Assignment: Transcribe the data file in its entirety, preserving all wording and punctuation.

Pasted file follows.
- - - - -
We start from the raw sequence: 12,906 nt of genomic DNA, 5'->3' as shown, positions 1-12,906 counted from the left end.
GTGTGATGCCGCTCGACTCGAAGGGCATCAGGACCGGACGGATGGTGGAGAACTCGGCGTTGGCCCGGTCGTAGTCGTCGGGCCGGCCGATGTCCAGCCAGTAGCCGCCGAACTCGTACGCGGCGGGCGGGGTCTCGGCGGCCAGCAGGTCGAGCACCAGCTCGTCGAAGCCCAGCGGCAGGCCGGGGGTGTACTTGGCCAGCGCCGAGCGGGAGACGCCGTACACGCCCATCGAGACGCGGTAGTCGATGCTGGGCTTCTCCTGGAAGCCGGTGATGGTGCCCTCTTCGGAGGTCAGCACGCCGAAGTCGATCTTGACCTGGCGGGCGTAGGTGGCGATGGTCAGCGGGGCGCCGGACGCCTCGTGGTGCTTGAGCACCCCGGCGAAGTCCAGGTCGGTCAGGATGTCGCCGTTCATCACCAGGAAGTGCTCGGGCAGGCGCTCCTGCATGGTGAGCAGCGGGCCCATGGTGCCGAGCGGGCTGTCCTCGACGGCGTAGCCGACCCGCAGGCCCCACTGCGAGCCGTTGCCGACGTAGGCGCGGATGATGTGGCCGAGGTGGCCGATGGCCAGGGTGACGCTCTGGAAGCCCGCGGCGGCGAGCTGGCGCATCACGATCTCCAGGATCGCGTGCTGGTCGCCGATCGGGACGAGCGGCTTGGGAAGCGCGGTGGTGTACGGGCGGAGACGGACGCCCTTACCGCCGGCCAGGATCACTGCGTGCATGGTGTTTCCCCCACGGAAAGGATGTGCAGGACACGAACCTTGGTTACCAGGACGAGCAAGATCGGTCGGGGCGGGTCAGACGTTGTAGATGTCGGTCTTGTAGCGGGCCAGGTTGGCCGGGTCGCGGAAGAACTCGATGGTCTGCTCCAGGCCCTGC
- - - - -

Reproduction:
We start from the raw sequence: 12,906 nt of genomic DNA, 5'->3' as shown, positions 1-12,906 counted from the left end.
GTGTGATGCCGCTCGACTCGAAGGGCATCAGGACCGGACGGATGGTGGAGAACTCGGCGTTGGCCCGGTCGTAGTCGTCGGGCCGGCCGATGTCCAGCCAGTAGCCGCCGAACTCGTACGCGGCGGGCGGGGTCTCGGCGGCCAGCAGGTCGAGCACCAGCTCGTCGAAGCCCAGCGGCAGGCCGGGGGTGTACTTGGCCAGCGCCGAGCGGGAGACGCCGTACACGCCCATCGAGACGCGGTAGTCGATGCTGGGCTTCTCCTGGAAGCCGGTGATGGTGCCCTCTTCGGAGGTCAGCACGCCGAAGTCGATCTTGACCTGGCGGGCGTAGGTGGCGATGGTCAGCGGGGCGCCGGACGCCTCGTGGTGCTTGAGCACCCCGGCGAAGTCCAGGTCGGTCAGGATGTCGCCGTTCATCACCAGGAAGTGCTCGGGCAGGCGCTCCTGCATGGTGAGCAGCGGGCCCATGGTGCCGAGCGGGCTGTCCTCGACGGCGTAGCCGACCCGCAGGCCCCACTGCGAGCCGTTGCCGACGTAGGCGCGGATGATGTGGCCGAGGTGGCCGATGGCCAGGGTGACGCTCTGGAAGCCCGCGGCGGCGAGCTGGCGCATCACGATCTCCAGGATCGCGTGCTGGTCGCCGATCGGGACGAGCGGCTTGGGAAGCGCGGTGGTGTACGGGCGGAGACGGACGCCCTTACCGCCGGCCAGGATCACTGCGTGCATGGTGTTTCCCCCACGGAAAGGATGTGCAGGACACGAACCTTGGTTACCAGGACGAGCAAGATCGGTCGGGGCGGGTCAGACGTTGTAGATGTCGGTCTTGTAGCGGGCCAGGTTGGCCGGGTCGCGGAAGAACTCGATGGTCTGCTCCAGGCCCTGC